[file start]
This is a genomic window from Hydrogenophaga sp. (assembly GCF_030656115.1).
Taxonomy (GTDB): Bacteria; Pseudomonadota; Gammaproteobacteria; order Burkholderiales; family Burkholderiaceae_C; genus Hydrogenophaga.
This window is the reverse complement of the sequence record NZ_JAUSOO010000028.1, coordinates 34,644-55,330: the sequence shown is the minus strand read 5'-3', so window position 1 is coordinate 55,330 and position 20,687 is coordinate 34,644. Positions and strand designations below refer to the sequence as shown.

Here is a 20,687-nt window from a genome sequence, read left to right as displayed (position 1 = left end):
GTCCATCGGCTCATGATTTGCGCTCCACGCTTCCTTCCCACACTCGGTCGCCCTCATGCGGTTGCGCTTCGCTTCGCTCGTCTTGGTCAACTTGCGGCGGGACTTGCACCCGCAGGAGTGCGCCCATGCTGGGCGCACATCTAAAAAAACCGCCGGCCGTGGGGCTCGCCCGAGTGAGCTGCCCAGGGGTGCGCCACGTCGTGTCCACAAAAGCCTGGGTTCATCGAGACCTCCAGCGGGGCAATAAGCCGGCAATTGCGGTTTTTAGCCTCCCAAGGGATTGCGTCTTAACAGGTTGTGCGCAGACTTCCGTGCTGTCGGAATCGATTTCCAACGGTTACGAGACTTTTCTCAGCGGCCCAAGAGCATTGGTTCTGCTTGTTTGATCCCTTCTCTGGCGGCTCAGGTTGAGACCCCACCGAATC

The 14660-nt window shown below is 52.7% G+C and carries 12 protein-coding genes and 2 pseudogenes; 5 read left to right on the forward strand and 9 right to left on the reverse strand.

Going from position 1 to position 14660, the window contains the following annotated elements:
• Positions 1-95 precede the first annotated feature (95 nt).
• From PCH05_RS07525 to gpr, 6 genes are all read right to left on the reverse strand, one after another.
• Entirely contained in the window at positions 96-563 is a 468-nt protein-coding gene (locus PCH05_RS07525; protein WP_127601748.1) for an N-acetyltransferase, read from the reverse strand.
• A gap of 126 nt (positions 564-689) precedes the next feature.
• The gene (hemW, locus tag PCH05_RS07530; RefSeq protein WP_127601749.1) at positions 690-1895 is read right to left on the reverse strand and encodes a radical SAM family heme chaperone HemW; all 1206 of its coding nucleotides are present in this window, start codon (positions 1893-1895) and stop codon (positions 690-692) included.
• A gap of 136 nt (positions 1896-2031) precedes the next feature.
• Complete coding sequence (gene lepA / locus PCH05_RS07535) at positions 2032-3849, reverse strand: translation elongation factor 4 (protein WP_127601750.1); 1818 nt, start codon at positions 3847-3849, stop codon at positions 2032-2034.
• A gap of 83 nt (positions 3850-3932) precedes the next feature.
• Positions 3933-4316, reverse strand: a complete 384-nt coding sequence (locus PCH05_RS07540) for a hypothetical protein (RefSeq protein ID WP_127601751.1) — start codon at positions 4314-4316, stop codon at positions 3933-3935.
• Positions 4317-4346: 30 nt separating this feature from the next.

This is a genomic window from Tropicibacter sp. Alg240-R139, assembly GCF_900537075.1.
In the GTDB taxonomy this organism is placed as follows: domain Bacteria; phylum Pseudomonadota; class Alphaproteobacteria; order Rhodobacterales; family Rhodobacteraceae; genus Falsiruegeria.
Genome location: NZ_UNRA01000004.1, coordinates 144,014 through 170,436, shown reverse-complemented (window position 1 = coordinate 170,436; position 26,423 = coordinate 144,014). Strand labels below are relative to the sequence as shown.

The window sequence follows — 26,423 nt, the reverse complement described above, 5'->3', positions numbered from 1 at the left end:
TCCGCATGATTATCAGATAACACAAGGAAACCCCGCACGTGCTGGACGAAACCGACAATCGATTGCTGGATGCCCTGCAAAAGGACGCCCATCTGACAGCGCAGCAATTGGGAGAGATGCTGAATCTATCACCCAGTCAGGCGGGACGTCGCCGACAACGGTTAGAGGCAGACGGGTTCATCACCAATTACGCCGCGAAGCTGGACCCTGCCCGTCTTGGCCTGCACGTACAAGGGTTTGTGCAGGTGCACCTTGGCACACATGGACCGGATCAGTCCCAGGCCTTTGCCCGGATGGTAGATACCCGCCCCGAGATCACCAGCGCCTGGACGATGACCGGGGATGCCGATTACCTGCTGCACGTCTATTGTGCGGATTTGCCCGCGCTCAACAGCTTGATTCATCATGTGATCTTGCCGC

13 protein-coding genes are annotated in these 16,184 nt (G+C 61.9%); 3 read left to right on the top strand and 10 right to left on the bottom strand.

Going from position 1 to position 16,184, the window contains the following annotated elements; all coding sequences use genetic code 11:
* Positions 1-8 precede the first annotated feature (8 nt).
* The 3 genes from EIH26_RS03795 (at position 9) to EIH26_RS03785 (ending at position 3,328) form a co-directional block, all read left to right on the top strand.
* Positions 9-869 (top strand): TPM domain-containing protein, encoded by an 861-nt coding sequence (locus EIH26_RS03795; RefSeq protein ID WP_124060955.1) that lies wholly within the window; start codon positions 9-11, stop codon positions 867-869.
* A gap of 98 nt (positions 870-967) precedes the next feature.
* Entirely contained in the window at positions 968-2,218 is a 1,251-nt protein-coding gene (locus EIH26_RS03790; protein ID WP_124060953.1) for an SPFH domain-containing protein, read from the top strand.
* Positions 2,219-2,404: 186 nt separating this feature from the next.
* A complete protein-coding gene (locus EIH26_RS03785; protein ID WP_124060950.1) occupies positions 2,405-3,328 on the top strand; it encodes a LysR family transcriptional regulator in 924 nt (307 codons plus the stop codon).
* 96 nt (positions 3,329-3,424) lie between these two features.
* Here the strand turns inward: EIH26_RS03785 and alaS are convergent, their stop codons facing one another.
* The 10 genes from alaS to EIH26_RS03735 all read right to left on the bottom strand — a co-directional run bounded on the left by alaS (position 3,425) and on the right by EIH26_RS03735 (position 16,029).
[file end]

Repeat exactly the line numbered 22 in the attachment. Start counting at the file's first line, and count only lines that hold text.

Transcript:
TCCGCATGATTATCAGATAACACAAGGAAACCCCGCACGTGCTGGACGAAACCGACAATCGATTGCTGGATGCCCTGCAAAAGGACGCCCATCTGACAGCGCAGCAATTGGGAGAGATGCTGAATCTATCACCCAGTCAGGCGGGACGTCGCCGACAACGGTTAGAGGCAGACGGGTTCATCACCAATTACGCCGCGAAGCTGGACCCTGCCCGTCTTGGCCTGCACGTACAAGGGTTTGTGCAGGTGCACCTTGGCACACATGGACCGGATCAGTCCCAGGCCTTTGCCCGGATGGTAGATACCCGCCCCGAGATCACCAGCGCCTGGACGATGACCGGGGATGCCGATTACCTGCTGCACGTCTATTGTGCGGATTTGCCCGCGCTCAACAGCTTGATTCATCATGTGATCTTGCCGC